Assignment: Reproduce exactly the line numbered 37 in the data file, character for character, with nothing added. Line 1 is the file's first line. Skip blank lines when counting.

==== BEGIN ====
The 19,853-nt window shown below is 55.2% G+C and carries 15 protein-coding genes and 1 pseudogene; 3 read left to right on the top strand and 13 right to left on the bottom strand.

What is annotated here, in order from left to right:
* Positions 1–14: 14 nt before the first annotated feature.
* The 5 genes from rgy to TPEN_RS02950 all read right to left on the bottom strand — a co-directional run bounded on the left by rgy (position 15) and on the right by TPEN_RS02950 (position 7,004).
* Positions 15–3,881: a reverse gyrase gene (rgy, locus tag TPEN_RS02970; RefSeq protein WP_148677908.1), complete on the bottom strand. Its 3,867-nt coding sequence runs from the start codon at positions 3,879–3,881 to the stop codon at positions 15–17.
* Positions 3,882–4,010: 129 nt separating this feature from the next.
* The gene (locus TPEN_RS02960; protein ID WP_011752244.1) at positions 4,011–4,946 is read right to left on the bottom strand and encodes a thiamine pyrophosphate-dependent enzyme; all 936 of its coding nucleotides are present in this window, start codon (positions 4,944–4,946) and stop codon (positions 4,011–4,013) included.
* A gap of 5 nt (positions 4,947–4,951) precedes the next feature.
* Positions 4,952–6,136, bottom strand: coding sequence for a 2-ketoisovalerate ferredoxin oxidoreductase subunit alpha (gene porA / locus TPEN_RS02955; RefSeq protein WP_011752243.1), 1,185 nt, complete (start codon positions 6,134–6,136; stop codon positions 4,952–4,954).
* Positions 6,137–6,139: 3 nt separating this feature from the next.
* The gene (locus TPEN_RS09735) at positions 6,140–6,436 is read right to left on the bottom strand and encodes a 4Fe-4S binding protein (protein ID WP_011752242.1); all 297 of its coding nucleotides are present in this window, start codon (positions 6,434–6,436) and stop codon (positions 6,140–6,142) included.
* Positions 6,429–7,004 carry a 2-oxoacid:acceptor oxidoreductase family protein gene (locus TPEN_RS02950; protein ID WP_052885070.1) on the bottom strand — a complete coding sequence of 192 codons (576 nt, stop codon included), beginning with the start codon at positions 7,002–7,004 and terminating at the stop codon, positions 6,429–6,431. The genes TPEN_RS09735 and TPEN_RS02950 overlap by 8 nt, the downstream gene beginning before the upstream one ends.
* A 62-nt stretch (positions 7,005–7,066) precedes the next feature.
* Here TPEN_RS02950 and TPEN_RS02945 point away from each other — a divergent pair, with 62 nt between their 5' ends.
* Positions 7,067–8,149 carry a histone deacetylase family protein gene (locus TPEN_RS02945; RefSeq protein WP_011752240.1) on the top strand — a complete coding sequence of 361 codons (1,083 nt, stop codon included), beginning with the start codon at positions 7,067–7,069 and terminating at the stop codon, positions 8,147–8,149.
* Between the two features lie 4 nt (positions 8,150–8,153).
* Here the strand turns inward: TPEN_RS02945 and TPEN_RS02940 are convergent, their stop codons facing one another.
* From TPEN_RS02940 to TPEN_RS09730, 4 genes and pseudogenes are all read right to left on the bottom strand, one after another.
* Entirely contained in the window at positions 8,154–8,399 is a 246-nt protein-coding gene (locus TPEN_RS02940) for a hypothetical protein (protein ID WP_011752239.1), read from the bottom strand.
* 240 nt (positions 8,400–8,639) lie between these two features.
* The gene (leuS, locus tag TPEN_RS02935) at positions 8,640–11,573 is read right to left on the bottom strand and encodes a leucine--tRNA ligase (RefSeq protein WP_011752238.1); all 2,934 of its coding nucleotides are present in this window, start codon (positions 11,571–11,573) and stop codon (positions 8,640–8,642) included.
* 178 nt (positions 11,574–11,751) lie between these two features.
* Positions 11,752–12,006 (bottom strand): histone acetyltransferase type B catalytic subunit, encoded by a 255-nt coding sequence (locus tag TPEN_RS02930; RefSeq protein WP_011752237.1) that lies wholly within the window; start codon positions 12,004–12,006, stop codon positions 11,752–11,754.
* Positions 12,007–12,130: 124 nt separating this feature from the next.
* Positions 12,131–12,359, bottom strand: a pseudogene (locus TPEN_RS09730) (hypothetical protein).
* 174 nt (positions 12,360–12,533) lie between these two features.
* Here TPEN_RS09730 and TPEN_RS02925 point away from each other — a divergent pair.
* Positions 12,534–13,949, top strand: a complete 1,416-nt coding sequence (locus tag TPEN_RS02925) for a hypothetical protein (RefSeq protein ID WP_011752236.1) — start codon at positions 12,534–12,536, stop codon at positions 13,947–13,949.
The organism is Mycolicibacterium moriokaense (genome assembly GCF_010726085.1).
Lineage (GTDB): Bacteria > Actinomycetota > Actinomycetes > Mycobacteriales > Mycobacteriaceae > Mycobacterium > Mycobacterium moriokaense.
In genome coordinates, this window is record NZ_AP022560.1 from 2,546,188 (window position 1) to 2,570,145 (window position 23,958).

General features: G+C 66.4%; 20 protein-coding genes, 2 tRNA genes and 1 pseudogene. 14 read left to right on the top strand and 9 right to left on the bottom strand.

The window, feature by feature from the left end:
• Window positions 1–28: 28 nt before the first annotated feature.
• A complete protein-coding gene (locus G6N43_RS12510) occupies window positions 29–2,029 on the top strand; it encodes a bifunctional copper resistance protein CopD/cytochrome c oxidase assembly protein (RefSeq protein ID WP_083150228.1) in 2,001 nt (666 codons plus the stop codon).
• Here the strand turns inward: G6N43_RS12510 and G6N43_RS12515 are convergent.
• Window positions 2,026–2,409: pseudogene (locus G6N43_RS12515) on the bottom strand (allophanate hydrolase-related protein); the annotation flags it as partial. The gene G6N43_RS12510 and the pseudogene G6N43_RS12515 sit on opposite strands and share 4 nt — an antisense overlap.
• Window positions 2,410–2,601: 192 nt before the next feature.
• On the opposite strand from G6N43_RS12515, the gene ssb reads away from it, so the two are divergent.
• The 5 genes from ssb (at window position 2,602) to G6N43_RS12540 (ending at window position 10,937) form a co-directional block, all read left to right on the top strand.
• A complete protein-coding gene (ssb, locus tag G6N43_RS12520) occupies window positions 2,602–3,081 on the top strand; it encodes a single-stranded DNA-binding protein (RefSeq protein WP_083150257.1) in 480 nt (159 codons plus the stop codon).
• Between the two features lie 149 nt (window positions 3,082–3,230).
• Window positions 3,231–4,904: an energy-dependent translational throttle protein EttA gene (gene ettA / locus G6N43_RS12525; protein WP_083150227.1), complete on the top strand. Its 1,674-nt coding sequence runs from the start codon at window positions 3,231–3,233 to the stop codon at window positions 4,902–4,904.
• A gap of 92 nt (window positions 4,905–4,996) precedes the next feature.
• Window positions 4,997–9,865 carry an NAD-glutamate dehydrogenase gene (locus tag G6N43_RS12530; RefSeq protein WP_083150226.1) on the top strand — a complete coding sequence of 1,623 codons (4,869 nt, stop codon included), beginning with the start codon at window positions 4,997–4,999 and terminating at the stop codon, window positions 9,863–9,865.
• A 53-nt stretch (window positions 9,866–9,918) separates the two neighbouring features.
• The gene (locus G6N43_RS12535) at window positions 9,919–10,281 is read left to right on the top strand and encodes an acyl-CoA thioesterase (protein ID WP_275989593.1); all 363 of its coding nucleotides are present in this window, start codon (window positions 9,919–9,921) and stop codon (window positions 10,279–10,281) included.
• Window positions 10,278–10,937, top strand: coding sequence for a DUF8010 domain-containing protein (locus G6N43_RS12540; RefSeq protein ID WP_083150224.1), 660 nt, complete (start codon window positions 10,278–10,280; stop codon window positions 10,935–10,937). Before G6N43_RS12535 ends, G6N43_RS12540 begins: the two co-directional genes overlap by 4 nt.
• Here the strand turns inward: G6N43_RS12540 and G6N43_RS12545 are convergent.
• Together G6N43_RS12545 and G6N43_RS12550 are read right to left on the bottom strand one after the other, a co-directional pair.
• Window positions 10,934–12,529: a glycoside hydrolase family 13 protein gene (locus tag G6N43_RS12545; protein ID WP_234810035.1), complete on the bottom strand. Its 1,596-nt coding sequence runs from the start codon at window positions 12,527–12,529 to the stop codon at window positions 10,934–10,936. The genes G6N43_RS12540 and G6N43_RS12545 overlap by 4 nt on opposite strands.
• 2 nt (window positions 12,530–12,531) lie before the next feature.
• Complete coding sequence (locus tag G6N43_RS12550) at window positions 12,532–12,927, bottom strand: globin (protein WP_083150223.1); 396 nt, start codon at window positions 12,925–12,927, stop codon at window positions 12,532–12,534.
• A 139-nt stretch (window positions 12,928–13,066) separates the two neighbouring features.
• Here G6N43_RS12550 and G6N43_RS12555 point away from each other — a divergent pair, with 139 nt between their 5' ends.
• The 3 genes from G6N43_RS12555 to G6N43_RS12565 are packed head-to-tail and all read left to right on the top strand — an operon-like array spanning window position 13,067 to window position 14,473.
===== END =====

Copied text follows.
• Window positions 2,026–2,409: pseudogene (locus G6N43_RS12515) on the bottom strand (allophanate hydrolase-related protein); the annotation flags it as partial. The gene G6N43_RS12510 and the pseudogene G6N43_RS12515 sit on opposite strands and share 4 nt — an antisense overlap.